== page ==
I recently used Locust, a load testing tool that lets you write intuitive looking Python code to load test your web applications. I did not follow Locust’s install guide and instead just tried a ‘pip install locustio’. I ended up running into some issues that were not easy to Google about. So I thought I would document the problems I faced along with there solution over here.
Getting setup with Locust on Windows
If you have not already tried installing Locust, follow this short and handy guide. It will help you avoid the problems I faced.
1. Use Python 2.7.x where x >=4. I upgraded my Python to 2.7.11.
pip install pyzmq
pip install locustio
4. Test your installation by opening up a command prompt and typing
locust.--help You should see no errors or warning – only the usage and help should be printed out on your console.
Locust install issues and solutions
When I installed Locust for the first time, I missed steps 1 and 2 in the section above. So I ran into a couple of errors.
1. ImportError: DLL load failed
from gevent.hub import get_hub, iwait, wait, PYPY
File “c:\python27\lib\site-packages\gevent\hub.py”, line 11, in
from greenlet import greenlet, getcurrent, GreenletExit
ImportError: DLL load failed: The specified procedure could not be found.
I got this error because I had Python 2.7.2 (python –version) and Locust needs at least Python 2.7.4. To solve this issue, upgrade your Python version. I ended up installing Python 2.7.11.
2. UserWarning: WARNING: Using pure Python socket RPC implementation instead of zmq
c:\python27\lib\site-packages\locust\rpc__init__.py:6: UserWarning: WARNING: Using pure Python socket RPC implementation instead of zmq.
I got this warning when running the command ‘locust –help’ to test my setup. The warning comes with a helpful recommendation to install pyzmq. I installed pyzmq (
pip install pyzmq) and the error went away.
3. pip install locustio gives error: Microsoft Visual C++ 9.0 is required (Unable to find vcvarsall.bat).
I got the below error when install locust using pip install locustio
building ‘gevent.corecext’ extension
error: Microsoft Visual C++ 9.0 is required (Unable to find vcvarsall.bat).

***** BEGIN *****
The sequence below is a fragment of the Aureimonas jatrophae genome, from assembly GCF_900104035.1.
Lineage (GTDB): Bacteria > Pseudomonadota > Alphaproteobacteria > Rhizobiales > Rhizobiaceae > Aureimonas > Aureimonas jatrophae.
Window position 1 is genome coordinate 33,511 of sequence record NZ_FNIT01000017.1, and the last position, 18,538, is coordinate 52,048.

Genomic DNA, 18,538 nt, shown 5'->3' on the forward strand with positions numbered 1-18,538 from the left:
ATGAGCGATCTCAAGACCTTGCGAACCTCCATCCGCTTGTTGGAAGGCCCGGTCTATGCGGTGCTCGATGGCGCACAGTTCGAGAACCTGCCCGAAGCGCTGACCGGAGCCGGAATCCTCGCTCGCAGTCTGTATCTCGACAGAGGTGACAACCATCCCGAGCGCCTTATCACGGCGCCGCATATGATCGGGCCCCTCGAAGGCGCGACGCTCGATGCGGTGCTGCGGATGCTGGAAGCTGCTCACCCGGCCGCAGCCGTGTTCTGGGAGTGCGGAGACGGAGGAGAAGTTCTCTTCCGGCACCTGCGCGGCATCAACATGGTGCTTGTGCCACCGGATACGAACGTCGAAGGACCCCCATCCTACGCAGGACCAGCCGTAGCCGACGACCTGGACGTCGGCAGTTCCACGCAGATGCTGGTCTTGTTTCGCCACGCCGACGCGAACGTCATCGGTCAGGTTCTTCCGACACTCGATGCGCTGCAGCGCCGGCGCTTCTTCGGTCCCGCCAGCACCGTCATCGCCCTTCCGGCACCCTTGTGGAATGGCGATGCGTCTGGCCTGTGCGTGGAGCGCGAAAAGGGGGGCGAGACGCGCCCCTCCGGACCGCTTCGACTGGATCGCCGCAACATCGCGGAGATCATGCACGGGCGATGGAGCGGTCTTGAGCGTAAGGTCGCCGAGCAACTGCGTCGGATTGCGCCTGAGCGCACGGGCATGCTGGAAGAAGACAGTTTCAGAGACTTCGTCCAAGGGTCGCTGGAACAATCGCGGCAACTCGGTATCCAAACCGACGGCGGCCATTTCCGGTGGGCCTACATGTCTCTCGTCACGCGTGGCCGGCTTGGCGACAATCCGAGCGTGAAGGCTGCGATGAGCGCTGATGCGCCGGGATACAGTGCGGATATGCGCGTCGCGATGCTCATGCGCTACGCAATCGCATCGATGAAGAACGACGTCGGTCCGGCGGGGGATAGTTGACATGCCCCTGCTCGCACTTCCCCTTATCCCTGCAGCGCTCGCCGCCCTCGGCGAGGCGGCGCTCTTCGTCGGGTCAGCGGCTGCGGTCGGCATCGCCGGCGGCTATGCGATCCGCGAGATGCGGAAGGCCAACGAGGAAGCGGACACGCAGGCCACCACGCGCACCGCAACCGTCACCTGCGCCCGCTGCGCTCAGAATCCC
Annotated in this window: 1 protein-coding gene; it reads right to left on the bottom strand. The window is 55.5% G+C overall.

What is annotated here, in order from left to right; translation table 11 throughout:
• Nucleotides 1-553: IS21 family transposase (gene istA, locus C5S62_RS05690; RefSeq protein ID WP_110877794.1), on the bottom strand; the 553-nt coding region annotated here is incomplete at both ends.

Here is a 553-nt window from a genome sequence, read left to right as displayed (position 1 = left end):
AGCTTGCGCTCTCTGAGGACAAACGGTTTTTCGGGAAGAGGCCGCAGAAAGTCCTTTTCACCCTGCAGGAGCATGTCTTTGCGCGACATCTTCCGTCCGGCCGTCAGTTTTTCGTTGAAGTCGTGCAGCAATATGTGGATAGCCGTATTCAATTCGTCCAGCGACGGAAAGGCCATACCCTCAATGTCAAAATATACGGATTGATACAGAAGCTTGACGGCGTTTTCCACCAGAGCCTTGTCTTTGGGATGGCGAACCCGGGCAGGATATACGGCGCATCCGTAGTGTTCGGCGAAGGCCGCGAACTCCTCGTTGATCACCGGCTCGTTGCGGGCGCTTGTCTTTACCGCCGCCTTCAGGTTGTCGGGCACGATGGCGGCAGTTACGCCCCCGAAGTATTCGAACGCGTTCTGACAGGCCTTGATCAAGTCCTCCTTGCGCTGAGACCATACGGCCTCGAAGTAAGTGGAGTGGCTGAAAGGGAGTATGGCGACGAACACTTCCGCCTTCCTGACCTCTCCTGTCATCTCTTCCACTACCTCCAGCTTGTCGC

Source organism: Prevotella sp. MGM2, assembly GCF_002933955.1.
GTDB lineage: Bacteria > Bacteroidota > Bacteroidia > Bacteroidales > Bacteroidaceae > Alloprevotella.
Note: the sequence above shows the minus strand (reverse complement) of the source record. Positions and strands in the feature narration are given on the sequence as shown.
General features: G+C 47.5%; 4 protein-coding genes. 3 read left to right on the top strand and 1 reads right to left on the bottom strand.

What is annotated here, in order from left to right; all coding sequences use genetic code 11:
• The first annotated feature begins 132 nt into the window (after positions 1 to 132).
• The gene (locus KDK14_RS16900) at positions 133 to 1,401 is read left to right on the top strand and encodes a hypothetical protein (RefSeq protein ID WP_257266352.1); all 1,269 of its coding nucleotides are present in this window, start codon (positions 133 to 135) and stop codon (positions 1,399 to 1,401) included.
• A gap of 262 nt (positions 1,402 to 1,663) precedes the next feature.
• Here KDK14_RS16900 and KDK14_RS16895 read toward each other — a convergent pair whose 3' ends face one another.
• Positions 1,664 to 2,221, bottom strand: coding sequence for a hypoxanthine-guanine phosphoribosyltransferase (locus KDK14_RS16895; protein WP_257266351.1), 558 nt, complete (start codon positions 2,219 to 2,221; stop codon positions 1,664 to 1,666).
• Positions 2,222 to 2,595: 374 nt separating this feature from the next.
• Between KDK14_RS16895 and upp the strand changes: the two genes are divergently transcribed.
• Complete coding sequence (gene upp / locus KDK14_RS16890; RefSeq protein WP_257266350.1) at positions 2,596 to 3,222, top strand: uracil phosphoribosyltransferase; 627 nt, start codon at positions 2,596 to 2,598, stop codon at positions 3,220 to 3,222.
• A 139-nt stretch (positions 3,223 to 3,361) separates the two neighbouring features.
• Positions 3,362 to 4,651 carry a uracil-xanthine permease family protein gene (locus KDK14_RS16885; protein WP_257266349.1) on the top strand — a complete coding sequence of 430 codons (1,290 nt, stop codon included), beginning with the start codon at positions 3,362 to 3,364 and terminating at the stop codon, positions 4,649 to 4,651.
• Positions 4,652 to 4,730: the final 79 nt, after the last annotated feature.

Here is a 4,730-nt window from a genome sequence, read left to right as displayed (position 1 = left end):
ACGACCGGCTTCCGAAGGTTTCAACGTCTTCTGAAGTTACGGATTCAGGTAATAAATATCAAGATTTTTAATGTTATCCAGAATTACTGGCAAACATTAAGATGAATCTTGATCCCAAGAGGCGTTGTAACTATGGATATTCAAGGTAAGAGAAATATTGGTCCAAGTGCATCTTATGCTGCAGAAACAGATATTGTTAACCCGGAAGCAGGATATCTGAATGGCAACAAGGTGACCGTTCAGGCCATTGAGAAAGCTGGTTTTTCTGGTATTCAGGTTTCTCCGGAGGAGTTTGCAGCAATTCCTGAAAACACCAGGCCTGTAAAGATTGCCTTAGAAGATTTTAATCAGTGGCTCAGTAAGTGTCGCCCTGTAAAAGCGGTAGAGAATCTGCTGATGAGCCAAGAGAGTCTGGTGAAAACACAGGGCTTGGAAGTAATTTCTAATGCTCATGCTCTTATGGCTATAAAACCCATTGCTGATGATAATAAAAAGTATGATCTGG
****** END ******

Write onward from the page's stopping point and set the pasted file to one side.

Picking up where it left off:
I tried installing “gevent” alone using pip install gevent, but got the same error
After bit of searching i installed “gevent” from unofficial windows Binaries for Python Extension Packages.
Download the whl file as per your os combination. I downloaded gevent-1.1.1-cp27-cp27m-win32.whl file.
open command prompt in the directory where you have downloaded whl file and run the below command.
python -m pip install gevent-1.1.1-cp27-cp27m-win32.whl
After that i was able to install locust successfully.
My thoughts on Locust as of May, 2016
A random collection of my thoughts having explored Locust for a little bit.
1. This tool is worth exploring deeper. This is the first load testing tool that I found intuitive.
2. Locust lets me reuse the API checks that I anyway write as part of testing a web application
3. I liked Locust’s documentation. I found the documentation very, ummm, Pythonic! Clearly they have put in effort into making the documentation useful.
4. I got a useful, working prototype for a real world problem in less than a weekend
5. I don’t know how powerful their http client (the one you use to make requests) is … so we may trip up at login for some clients.
6. I hated the way they do not have an automatic ‘end’ to any test – but that is a minor complaint
7. With respect to the resources (memory, CPU) on the client machine, locust swarms scale so much better than Qxf2’s map-reduce solution (think 25:1)
8. There is a limit of 1024 locusts per swarm that maps to the maximum number of files that can be open on Windows. But their documentation warns you about this beforehand. You can increase this number, if needed, on your OS.
9. Their reporting is not persistent or stored
Qxf2 will be exploring this tool over the coming months. I want to try more complex login scenarios, nested tasks and distributed swarms.
I want to find out what conditions produce remarkable software. A few years ago, I chose to work as the first professional tester at a startup. I successfully won credibility for testers and established a world-class team. I have lead the testing for early versions of multiple products. Today, I run Qxf2 Services. Qxf2 provides software testing services for startups. If you are interested in what Qxf2 offers or simply want to talk about testing, you can contact me at: [email protected] I like testing, math, chess and dogs.